Days to Clear GF Labeling
This site is a collaboration between the founders of 1in133.org, Jules Shepard and John Forberger, and the American Celiac Disease Alliance.
11:00 a.m - 4:30 - Cake Building (all are welcome)
We are developing opportunities to brief staffers on Capitol Hill and meet with individual Congressional Representatives - watch for details.
5 p.m. - 8:30 - VIP Reception (donors & invited guests)
With distinguished speakers, including Dr. Alessio Fasano
Finger Foods by chef extraordinaire Aaron Flores and local restaurants serving gluten-free menu items
(Everyone is welcome, donations kindly requested. Please RSVP to Info@1in133.org First 300 attendees receive a "swag bag" full of gluten-free magazines and goodies provided by our sponsors)
All Day - Individuals are encouraged to make appointments with their Representative and Senators to discuss the need for gluten-free labeling standards. Not sure how to do this? See "Coming to the Summit".
One in 133 Americans has Celiac disease (also known as celiac sprue, coeliac disease, non-tropical sprue or gluten sensitive enteropathy), a chronic and permanent sensitivity to the food protein gluten, found in the grains wheat, barley and rye. Developing the disease requires three things: a genetic predisposition; exposure to gluten through digestion; and a trigger to start this atypical immune system response. It can occur in people of all ages once exposed to gluten, and is the most common genetic disorder in North America and Europe, although it is found in populations all over the world.
….[C]eliac disease (CD) is classified as an auto-immune disease, which simply means that the body attacks itself in an inappropriate immune system reaction. In CD, the reaction is caused specifically by exposure to gliadin, a protein of the food molecule gluten found in wheat, barley and rye …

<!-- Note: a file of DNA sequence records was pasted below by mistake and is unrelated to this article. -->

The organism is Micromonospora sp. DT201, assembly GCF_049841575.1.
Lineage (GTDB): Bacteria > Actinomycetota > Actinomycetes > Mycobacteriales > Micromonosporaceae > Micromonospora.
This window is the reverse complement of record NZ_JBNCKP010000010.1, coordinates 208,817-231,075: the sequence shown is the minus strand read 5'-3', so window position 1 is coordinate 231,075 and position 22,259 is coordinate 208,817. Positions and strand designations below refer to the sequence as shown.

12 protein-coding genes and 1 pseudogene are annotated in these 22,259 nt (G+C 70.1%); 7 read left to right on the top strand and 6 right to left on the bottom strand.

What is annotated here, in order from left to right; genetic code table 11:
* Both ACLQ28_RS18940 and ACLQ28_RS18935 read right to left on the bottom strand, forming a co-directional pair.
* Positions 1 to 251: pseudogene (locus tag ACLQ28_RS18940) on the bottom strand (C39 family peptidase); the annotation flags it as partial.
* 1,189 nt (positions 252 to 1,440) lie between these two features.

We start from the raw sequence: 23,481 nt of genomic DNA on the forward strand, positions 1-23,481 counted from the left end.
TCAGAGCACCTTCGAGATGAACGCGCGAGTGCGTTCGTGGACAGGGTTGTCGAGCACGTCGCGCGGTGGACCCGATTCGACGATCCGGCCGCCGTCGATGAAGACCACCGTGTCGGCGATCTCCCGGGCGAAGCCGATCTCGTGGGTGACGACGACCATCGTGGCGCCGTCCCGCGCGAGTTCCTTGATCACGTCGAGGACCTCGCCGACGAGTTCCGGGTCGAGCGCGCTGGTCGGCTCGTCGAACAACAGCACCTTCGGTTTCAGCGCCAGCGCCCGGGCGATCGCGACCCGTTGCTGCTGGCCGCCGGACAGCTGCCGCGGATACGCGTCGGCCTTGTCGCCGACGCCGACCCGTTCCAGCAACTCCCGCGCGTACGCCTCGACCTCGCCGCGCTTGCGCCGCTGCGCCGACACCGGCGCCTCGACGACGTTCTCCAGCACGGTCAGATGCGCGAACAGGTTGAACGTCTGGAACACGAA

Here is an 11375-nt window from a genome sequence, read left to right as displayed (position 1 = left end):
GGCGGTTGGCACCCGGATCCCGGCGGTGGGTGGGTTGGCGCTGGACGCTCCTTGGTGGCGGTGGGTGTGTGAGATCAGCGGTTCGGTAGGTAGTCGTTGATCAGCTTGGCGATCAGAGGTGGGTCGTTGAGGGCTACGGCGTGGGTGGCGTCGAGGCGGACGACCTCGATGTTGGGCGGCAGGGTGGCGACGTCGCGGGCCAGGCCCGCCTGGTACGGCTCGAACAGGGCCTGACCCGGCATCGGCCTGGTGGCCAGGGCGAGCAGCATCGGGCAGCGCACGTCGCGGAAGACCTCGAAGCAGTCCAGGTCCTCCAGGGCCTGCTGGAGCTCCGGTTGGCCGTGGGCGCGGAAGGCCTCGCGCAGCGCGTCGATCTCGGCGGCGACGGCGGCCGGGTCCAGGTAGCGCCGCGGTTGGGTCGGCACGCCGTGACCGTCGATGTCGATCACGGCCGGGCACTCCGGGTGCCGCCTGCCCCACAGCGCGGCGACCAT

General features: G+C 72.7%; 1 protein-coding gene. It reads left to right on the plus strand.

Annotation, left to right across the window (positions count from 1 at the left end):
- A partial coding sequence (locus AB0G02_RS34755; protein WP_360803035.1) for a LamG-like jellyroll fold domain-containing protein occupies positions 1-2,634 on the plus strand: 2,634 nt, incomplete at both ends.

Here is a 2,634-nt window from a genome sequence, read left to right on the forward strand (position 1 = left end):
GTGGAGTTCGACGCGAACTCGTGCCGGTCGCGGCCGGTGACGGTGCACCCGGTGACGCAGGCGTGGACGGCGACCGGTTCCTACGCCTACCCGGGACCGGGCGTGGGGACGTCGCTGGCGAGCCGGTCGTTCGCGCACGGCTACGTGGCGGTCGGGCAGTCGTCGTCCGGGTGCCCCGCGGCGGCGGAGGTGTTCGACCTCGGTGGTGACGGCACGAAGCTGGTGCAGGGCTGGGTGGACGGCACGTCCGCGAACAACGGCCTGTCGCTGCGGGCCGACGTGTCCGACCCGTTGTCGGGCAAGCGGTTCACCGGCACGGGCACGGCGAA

Gluten intolerance is another condition that requires adherence to a gluten-free diet but does not rise to the level of an autoimmune disease. Food intolerances occur when the body is incapable of metabolizing certain foods, typically because it lacks certain enzymes necessary to break down particular food components. Those with gluten intolerance often have the same overt symptoms as those with CD, but they test negative for celiac disease by bloodwork and endoscopy. They learn through trial and error that gluten is the culprit for their uncomfortable symptoms, and once they adopt a gluten-free diet, live an otherwise normal healthy life.
How Does Prevalence of
Celiac Disease Compare?
Illness Number of American Sufferers: Gluten Sensitivity 18 million Americans
(Alessio Fasano, 2011)
Celiac Disease at least 3 million Americans Autism 556,000 Americans Crohn's Disease 500,000 Americans Cystic Fibrosis 30,000 Americans Down Syndrome 350,000 Americans
(42,000 of those diagnosed also have celiac disease)
Epilepsy 2.7 million Americans Hemophilia 17,000 Americans Infertility (unexplained) 610,000 American women
(36,600 of those also have celiac disease)
Lupus 1.5 million Americans Multiple Sclerosis 400,000 Americans Parkinson's Disease 1 million Americans Rheumatoid Arthritis 2.1 million Americans Type 1 Diabetes 3 million Americans
(180,000 of those diagnosed also have celiac disease)
Ulcerative Colitis 500,000 Americans